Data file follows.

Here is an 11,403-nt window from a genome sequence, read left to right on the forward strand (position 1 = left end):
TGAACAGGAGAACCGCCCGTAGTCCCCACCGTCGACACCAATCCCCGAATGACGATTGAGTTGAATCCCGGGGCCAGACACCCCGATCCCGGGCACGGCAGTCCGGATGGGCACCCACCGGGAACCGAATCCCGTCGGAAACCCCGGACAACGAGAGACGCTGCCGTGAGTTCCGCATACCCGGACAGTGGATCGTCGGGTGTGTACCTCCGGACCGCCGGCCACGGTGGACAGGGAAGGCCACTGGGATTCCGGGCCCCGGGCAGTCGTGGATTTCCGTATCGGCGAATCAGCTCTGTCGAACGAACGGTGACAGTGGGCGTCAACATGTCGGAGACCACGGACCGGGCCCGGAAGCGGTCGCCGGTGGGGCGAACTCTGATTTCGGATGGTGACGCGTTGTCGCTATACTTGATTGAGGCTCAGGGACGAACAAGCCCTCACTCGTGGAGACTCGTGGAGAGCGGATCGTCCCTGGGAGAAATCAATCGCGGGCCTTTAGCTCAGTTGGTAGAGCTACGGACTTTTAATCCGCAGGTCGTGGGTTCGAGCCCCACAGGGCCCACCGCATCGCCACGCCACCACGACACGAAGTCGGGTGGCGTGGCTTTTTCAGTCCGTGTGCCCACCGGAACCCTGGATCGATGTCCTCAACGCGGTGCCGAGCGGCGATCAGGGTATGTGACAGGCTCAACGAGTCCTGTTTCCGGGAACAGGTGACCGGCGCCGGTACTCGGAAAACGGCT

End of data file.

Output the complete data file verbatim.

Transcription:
Here is an 11,403-nt window from a genome sequence, read left to right on the forward strand (position 1 = left end):
TGAACAGGAGAACCGCCCGTAGTCCCCACCGTCGACACCAATCCCCGAATGACGATTGAGTTGAATCCCGGGGCCAGACACCCCGATCCCGGGCACGGCAGTCCGGATGGGCACCCACCGGGAACCGAATCCCGTCGGAAACCCCGGACAACGAGAGACGCTGCCGTGAGTTCCGCATACCCGGACAGTGGATCGTCGGGTGTGTACCTCCGGACCGCCGGCCACGGTGGACAGGGAAGGCCACTGGGATTCCGGGCCCCGGGCAGTCGTGGATTTCCGTATCGGCGAATCAGCTCTGTCGAACGAACGGTGACAGTGGGCGTCAACATGTCGGAGACCACGGACCGGGCCCGGAAGCGGTCGCCGGTGGGGCGAACTCTGATTTCGGATGGTGACGCGTTGTCGCTATACTTGATTGAGGCTCAGGGACGAACAAGCCCTCACTCGTGGAGACTCGTGGAGAGCGGATCGTCCCTGGGAGAAATCAATCGCGGGCCTTTAGCTCAGTTGGTAGAGCTACGGACTTTTAATCCGCAGGTCGTGGGTTCGAGCCCCACAGGGCCCACCGCATCGCCACGCCACCACGACACGAAGTCGGGTGGCGTGGCTTTTTCAGTCCGTGTGCCCACCGGAACCCTGGATCGATGTCCTCAACGCGGTGCCGAGCGGCGATCAGGGTATGTGACAGGCTCAACGAGTCCTGTTTCCGGGAACAGGTGACCGGCGCCGGTACTCGGAAAACGGCT